Well, the vessel is straightforward to steer and there are no currents to worry about; there are several mooring points with facilities such as water; and you’ll soon find a pub to eat in.
As for distance and speed, that is an individual choice about how long you wish to spend at the helm each day, what you actually want to see, and whether you want a leisurely or more active route such as one with several locks to negotiate.
We had collected Hydra from the Anglo Welsh narrowboat company, which is part of the Drifters group which offers 550 canal boats for hire from 45 bases across England, Wales and Scotland, for a Monday-to-Friday break. There are suggested routes and timescales for beginners, intermediates or those who want a more active narrowboat.
Straightforward itineraries from Tardebigge include to Birmingham and back, 28 miles (no locks); Hockley Heath and return, 37 miles (two locks); or the 46 miles (six locks) to the Black Country Living Museum and a return to Tardebigge. The 26-acre open-air museum features rebuilt historic buildings, showing how life was lived in the Black Country during the 19th Century, and is the setting for the canal scenes in the Peaky Blinders TV series.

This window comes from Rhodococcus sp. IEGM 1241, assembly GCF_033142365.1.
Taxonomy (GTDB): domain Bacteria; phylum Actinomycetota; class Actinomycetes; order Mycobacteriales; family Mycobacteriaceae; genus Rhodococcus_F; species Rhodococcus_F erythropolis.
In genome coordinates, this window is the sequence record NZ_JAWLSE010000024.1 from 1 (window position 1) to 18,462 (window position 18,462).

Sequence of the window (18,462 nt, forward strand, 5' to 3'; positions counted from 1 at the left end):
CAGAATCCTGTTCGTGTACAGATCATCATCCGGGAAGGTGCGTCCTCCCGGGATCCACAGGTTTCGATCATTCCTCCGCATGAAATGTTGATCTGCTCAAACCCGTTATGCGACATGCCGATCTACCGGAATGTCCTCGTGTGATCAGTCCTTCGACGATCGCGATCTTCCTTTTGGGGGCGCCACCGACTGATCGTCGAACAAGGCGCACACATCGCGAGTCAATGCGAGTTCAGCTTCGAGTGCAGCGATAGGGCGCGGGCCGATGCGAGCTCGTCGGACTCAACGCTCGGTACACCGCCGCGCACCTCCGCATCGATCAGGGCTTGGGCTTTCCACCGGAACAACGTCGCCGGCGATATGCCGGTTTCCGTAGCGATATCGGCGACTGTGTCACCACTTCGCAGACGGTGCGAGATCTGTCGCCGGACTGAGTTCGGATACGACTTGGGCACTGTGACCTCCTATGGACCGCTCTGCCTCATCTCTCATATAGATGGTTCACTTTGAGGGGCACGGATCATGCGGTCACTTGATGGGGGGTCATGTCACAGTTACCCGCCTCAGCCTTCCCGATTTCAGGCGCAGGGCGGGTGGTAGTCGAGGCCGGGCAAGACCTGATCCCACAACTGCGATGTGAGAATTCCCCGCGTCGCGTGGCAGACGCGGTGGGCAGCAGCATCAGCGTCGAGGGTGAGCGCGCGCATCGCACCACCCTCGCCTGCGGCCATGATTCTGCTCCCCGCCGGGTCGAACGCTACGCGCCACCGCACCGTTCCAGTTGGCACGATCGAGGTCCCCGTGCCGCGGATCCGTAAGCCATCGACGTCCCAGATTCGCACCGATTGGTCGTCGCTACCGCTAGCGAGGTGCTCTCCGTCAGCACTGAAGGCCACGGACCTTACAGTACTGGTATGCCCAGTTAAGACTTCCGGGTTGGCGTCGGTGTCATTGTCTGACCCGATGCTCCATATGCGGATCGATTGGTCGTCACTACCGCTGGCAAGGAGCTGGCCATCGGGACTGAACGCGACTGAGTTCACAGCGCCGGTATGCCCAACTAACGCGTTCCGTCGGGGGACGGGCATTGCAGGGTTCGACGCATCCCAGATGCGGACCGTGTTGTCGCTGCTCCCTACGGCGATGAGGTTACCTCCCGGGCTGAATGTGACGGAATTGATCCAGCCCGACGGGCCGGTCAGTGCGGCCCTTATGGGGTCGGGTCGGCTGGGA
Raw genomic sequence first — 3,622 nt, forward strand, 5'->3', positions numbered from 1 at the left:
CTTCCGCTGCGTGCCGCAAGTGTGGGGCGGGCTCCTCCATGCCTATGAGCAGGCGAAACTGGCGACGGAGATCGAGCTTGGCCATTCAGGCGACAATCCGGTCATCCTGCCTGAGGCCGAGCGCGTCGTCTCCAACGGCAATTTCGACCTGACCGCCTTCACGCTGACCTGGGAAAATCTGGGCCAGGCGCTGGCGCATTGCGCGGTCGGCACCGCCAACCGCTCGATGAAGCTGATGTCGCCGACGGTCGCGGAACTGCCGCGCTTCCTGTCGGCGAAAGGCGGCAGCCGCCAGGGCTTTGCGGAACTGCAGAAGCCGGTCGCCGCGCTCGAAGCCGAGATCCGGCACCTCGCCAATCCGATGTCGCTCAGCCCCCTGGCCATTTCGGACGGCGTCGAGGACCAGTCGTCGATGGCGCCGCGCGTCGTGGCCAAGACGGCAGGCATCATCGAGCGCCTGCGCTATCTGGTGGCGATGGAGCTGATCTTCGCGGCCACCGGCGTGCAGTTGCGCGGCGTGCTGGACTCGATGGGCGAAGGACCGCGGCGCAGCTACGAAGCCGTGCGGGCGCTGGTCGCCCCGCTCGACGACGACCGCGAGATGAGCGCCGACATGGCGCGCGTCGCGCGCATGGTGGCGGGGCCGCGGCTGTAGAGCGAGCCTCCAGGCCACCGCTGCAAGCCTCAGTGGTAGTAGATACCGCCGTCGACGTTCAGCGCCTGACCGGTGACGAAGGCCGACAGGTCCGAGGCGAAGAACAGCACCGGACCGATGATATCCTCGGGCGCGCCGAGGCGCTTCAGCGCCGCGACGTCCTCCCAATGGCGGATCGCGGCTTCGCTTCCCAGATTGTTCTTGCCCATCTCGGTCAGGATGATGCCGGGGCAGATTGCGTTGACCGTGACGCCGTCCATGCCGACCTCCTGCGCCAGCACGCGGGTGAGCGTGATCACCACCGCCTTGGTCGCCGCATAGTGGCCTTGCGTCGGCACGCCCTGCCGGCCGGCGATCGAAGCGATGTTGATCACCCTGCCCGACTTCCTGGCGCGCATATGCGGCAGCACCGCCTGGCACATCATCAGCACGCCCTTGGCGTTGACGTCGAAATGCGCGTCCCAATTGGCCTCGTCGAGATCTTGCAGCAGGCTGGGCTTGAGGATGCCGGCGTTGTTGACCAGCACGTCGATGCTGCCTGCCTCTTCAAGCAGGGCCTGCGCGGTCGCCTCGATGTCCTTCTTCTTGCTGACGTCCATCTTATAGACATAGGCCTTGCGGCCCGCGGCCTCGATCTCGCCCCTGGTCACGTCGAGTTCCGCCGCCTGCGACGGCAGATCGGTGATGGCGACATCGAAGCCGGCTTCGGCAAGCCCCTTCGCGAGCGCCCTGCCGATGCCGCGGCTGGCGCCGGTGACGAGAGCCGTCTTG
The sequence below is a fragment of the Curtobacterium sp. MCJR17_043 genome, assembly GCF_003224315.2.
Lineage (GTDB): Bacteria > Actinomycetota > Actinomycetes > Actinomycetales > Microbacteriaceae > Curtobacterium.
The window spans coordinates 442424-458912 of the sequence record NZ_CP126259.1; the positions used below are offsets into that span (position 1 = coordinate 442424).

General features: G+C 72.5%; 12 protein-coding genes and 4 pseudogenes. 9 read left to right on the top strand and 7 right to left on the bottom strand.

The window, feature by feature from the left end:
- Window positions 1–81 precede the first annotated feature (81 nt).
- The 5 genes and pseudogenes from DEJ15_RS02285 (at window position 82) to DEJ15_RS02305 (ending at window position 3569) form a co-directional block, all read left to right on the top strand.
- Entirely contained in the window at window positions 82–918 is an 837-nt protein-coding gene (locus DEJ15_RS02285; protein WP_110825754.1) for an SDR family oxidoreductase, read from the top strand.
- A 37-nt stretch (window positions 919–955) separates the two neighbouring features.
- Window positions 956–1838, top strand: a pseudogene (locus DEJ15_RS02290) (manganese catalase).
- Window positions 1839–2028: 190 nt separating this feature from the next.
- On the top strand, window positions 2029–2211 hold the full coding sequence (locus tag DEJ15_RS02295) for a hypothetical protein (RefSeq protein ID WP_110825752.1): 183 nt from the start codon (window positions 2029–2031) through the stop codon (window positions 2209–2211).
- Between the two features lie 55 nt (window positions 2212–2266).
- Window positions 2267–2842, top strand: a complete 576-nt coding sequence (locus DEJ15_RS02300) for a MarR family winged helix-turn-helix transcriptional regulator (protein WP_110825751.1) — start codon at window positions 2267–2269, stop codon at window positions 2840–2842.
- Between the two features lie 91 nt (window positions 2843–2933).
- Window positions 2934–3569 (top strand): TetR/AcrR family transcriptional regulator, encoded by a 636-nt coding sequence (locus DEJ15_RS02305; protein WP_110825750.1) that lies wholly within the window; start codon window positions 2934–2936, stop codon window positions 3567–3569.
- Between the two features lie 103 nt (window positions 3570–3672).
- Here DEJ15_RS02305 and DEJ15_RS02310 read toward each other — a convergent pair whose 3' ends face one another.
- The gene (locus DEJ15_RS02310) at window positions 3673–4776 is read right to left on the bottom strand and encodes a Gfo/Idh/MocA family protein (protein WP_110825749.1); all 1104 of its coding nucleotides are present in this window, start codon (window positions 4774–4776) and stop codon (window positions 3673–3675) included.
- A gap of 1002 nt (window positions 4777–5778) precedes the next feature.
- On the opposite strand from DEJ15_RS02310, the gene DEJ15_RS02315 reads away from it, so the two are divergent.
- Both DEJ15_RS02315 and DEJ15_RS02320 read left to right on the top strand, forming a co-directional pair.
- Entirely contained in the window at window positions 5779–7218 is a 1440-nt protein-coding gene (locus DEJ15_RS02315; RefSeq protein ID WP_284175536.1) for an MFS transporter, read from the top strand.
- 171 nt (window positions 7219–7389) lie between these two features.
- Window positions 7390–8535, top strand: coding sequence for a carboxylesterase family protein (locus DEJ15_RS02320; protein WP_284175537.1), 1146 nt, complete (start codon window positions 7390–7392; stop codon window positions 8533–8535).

Picking the route is important. Near Tardebigge, for example, heading in the opposite direction towards Worcester, is a famous flight of 30 locks!
For our short break, we ventured a little beyond Smethwick in the direction of Wolverhampton before turning and re-tracing our steps back to Tardebigge, but there are circular routes you can follow within this network and you can venture to Worcester, Stratford and ultimately up to Manchester or even to London.
A narrowboat break offers a peaceful, tranquil and relaxing few days on the canals, yet it also provides a fascinating insight into the industrial masterpiece of Britain’s canal network.
Mark Nicholls journeyed aboard Anglo Welsh’s boat Hydra, which is part of the Drifters group. Hire prices start at £495 for a short break (three or four nights) on a boat for four people, and £705 for a week. For more information visit www.drifters.co.uk or call +44 (0)344 984 0322.
For suggested itineraries please see: www.waterwaysholidays.com
Also visit www.canalrivertrust.org.uk for more information on the Canal & River Trust.
Mark Nicholls is an award-winning freelance travel writer and author, based in the UK and has written for a range of national titles, specialist magazines and international websites and operated as a war correspondent in locations such as Iraq and Afghanistan.
Photographs by Mark Nicholls